In a recent post, I mentioned in passing that I do not call myself a feminist even though I consider it to be an honorable label and would like to think that I am supportive of the causes that feminists advocate for. Kat Stoeffel writes that it is a good idea to refrain from doing so.
I have a handful of straight male friends I consider to be feminists. They know when to speak up on behalf of a female friend or colleague, and they know when to sit down, shut up, and listen. They’re working through their issues about women without foisting them upon the women in their lives. They gently explain feminism to other men in the woman-bashing conversations that happen behind even the most progressive closed doors. And they would all sooner die than call themselves feminists.
I can’t say I blame them. There’s something suspicious about anyone eager to identify with the oppressed. Many men seem to reach for the “feminist” label first to shore up their sensitive-dude bona fides and, second, to get a little female validation.
And although we can all agree men should care about feminism, the professional male feminist is a singularly ignoble creature in today’s media and politics landscape.
One of the hardest parts of coming to grips with the depth and breadth of the patriarchy is recognizing that there are no exceptions. Maybe you didn’t, personally, do anything wrong, but you were still born into a power structure that gave you unjust rewards. The system — whether it’s the patriarchy or white supremacy or capitalism — does not offer special exemptions for individuals with good intentions.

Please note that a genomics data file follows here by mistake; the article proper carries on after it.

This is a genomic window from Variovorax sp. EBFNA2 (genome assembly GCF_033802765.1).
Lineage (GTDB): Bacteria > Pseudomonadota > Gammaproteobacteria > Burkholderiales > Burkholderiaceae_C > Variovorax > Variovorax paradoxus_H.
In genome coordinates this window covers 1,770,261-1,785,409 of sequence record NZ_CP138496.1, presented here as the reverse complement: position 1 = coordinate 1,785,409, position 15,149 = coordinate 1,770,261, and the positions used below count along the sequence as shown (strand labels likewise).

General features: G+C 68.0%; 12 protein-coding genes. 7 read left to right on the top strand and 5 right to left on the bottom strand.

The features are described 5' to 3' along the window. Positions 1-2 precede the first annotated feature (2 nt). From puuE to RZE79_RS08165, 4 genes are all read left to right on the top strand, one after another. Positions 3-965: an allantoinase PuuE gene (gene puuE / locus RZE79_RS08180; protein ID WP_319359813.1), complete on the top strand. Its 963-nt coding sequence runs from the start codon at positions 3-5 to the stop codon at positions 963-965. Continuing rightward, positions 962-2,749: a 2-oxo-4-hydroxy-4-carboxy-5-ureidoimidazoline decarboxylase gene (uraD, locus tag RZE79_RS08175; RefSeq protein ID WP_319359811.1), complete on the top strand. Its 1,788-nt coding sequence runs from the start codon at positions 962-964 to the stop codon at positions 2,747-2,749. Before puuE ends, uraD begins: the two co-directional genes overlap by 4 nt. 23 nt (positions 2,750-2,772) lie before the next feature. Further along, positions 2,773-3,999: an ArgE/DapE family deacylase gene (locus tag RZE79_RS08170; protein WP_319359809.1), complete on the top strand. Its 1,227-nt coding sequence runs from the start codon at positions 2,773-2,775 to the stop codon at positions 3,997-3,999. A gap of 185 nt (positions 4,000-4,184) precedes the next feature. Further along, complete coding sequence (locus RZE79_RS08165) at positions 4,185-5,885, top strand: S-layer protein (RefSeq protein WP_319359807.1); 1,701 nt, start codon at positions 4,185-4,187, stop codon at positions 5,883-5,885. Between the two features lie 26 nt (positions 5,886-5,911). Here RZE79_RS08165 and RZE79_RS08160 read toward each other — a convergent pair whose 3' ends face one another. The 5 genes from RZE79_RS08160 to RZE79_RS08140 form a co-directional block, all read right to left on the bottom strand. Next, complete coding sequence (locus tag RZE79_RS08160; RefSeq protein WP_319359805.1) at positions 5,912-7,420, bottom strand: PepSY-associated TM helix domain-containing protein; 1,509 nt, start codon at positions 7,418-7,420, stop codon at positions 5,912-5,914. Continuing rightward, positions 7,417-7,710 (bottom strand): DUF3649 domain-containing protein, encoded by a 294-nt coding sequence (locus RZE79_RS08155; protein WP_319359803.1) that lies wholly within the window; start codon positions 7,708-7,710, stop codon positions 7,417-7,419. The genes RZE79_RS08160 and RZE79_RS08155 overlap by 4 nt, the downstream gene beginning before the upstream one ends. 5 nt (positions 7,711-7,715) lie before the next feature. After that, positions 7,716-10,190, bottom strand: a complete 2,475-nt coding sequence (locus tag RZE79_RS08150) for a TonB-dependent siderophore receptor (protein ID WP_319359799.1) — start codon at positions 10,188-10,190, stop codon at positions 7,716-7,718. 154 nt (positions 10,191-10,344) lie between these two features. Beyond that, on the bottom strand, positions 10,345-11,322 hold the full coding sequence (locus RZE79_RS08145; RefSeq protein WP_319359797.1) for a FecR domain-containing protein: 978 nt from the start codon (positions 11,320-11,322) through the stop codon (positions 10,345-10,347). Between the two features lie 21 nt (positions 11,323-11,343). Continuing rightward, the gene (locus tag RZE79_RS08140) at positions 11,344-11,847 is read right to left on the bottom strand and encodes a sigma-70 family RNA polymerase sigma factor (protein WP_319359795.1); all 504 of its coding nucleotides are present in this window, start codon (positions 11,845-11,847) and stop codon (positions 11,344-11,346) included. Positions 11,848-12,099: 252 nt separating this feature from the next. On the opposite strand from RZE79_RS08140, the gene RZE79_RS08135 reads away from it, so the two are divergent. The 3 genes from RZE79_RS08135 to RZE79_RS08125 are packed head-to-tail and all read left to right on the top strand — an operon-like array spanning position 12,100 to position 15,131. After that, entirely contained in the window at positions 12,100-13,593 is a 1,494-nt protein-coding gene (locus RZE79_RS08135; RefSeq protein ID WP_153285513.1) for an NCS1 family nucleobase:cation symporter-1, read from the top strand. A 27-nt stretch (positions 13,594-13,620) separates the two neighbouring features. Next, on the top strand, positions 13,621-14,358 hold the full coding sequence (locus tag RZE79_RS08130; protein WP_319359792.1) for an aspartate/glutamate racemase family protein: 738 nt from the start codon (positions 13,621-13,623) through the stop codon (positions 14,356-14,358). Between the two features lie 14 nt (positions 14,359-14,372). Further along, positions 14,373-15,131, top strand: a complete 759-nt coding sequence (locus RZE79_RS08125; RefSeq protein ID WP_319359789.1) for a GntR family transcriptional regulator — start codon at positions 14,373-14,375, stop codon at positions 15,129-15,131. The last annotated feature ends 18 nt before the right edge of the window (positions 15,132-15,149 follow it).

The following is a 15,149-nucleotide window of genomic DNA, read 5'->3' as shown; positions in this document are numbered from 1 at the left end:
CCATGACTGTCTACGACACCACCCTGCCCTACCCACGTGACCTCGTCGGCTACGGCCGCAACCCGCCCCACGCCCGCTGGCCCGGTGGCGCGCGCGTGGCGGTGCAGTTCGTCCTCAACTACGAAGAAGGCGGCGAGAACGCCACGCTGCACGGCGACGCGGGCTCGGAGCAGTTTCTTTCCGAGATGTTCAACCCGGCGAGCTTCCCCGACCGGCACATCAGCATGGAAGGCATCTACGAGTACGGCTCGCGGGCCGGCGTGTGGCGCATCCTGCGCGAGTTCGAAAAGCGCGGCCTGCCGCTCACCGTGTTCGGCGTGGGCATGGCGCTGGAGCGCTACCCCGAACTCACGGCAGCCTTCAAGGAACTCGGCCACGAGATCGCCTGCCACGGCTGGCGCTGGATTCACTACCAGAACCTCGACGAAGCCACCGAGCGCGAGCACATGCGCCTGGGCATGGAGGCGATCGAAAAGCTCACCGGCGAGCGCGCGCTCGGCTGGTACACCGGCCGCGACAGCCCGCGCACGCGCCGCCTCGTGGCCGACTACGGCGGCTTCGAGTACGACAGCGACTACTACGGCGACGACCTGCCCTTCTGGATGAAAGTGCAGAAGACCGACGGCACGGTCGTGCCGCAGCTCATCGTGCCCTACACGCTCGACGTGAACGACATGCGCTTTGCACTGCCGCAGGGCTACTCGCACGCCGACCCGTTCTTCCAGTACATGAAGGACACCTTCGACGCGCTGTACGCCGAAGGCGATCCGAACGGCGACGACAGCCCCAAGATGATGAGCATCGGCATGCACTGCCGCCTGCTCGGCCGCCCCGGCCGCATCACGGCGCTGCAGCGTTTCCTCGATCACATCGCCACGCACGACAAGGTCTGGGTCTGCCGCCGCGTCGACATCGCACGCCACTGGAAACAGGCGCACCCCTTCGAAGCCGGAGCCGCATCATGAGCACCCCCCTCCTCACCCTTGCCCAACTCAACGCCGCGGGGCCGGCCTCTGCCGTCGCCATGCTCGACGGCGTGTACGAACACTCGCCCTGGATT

I feel the same discomfort about now-popular cry of “We are X” whenever there is an atrocity committed against some group X. It is meant to signify solidarity with that group by identifying oneself with them, but since it does not carry with it any risk of paying a price for such an identification, it risks coming across as purely no-cost symbolism.
The origins of “We are X” may lie in the famous scene in the 1960 film Spartacus where Spartacus starts to identify himself so as to avoid the Romans meting out collective punishment to his entire army because they could not identify him. Before he could do that, other men stand up and say “I am Spartacus”. But that action was to shield the identity of their leader, not merely to express support.
(In the comments on that clip, one wag says that in cafes and other places where you have to give a name so that they can call you when your order is ready, he gives the name Spartacus so that he can stand up and shout out in response “I am Spartacus!”)